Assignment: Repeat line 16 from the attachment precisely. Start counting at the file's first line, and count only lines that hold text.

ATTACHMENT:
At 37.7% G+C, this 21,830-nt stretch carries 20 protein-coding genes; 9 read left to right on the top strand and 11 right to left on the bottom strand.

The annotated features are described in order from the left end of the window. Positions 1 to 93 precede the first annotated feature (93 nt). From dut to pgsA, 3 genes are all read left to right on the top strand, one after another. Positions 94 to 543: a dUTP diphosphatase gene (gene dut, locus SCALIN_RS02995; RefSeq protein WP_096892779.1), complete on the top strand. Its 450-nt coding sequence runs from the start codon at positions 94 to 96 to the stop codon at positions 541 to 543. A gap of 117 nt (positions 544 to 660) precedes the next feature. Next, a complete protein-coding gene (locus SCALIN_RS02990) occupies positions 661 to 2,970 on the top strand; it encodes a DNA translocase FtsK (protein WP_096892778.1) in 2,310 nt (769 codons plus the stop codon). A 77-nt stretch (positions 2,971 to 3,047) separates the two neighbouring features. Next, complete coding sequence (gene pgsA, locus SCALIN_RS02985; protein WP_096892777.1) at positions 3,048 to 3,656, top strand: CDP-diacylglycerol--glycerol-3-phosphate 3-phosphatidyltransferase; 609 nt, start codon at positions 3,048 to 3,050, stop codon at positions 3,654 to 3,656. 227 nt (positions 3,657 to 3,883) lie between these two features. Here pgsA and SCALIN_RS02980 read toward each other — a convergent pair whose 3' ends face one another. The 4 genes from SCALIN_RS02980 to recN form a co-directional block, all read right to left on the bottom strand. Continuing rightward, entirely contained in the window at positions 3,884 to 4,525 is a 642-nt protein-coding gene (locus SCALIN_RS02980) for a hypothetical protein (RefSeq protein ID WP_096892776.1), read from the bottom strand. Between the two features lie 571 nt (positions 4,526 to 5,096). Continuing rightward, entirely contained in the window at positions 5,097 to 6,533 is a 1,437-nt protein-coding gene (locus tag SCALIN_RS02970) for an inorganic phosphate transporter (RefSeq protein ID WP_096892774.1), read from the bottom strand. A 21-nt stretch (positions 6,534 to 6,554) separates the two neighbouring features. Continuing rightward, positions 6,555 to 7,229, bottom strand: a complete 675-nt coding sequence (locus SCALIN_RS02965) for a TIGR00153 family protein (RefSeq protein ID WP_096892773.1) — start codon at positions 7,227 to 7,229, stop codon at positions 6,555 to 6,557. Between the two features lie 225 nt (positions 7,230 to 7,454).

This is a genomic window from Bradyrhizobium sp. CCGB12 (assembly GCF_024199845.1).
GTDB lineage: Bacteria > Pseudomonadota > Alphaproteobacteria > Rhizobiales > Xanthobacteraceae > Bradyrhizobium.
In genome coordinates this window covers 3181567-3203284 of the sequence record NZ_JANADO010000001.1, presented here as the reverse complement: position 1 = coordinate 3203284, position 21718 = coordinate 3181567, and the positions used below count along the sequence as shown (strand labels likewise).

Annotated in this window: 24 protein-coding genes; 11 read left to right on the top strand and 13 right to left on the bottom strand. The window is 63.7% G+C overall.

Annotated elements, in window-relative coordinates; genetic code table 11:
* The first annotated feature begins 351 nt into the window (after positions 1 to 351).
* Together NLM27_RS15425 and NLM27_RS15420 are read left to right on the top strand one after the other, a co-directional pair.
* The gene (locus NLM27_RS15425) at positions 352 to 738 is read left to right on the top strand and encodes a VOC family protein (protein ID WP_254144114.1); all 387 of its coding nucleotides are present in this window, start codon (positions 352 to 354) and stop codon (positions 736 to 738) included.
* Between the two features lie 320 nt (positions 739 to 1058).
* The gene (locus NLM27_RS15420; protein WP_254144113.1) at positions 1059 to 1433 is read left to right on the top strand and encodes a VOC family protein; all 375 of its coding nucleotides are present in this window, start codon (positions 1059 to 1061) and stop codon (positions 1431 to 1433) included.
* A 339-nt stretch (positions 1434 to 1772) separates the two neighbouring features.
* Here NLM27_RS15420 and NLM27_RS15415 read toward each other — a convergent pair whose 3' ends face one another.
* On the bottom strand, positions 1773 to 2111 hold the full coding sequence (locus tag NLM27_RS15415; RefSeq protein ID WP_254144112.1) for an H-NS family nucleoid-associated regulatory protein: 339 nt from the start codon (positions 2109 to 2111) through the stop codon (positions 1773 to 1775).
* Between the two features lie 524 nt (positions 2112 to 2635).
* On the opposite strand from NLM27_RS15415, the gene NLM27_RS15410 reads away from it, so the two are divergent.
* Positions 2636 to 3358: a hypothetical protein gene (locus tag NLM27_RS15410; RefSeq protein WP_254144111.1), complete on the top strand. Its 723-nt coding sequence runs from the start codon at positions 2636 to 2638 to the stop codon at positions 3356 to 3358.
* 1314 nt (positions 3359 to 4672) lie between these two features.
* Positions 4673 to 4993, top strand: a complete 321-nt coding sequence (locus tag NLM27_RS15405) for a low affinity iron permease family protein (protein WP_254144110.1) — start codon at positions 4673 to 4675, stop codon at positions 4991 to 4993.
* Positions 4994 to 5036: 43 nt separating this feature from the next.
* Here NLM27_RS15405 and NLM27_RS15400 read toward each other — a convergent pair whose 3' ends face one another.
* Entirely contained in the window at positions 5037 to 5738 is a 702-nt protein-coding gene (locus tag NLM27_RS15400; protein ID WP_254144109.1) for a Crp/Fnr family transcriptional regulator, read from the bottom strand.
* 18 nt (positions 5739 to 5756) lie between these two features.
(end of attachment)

* Between the two features lie 524 nt (positions 2112 to 2635).